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Reportedly (see, e.g., here, here, here, and here), Wikipedia Germany (i.e., Wikimedia Deutschland – Gesellschaft zur F�rderung Freien Wissens e.V.) has been forced by a temporary restraining order of the District Court of Berlin-Charlottenburg not to redirect from to The story seems to be straightforward: Wikipedia features a story on the deceased German hacker Tron and – as many other online sources do – also reveals his real name in the respective article. The hacker’s family has taken legal actions against Wikipedia based on the argument that the post qualifies as an intrusion of privacy.

The interesting part of the story: Apparently, the German version of the article is stored on a server in the U.S. controlled by the Wikipedia Foundation. While it is not that surprising that the family’s lawyers were able to get a preliminary injunction against Wikimedia Germany, it is much more challenging to take effective actions against the content provider in the U.S. In my personal view, it’s almost impossible to enforce a similar court order (targeting the article itself, though) in the U.S. based on the privacy argument mentioned above. It’s yet another variation on the theme global internet versus local free speech and privacy laws. And once again the story is likely to boil down to an enforcement issue. In any event, another illustrative example for our privacy classes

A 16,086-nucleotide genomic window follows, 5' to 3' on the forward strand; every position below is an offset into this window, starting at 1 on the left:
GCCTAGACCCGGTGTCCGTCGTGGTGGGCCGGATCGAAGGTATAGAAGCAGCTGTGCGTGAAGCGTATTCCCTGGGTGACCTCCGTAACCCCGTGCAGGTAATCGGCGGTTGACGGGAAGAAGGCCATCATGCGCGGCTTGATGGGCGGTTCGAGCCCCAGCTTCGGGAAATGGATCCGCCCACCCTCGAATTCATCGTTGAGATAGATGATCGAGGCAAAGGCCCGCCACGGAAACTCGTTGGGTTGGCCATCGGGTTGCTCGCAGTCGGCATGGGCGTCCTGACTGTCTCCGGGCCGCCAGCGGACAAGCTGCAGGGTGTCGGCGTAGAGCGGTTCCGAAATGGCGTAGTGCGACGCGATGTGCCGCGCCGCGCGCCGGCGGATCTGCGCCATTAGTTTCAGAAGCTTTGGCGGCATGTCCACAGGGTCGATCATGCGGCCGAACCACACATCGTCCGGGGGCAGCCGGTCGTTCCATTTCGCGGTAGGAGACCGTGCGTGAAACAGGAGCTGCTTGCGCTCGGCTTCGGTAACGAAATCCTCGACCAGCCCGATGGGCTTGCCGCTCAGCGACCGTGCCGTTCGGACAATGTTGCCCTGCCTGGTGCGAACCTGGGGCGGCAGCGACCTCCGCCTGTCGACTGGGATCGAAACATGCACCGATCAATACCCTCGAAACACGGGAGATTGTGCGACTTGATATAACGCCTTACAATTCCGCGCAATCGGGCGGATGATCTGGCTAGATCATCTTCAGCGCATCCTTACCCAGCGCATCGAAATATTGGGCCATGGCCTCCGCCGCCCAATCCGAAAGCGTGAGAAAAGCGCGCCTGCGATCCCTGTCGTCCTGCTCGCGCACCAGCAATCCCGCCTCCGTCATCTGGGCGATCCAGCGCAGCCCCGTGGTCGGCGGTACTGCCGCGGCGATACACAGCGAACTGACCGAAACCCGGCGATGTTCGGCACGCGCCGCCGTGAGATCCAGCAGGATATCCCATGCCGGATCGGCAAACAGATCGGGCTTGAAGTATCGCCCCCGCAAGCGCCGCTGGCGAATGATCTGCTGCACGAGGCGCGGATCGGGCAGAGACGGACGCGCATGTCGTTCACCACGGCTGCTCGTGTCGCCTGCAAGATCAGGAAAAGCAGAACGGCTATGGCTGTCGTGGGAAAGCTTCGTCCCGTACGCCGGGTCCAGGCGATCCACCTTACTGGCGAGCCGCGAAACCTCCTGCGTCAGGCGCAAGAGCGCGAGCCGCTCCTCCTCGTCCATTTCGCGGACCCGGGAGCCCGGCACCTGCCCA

My question to the family’s lawyer: Did you tell your client in advance that legal actions against Wikimedia/Wikipedia will get a lot of public attention (trust me on this one) – with the result that many more people will learn about the real name of Tron than would have otherwise? It’s a basic information law – and I use the term ‘law’ not in the legal sense…

Update: check here.

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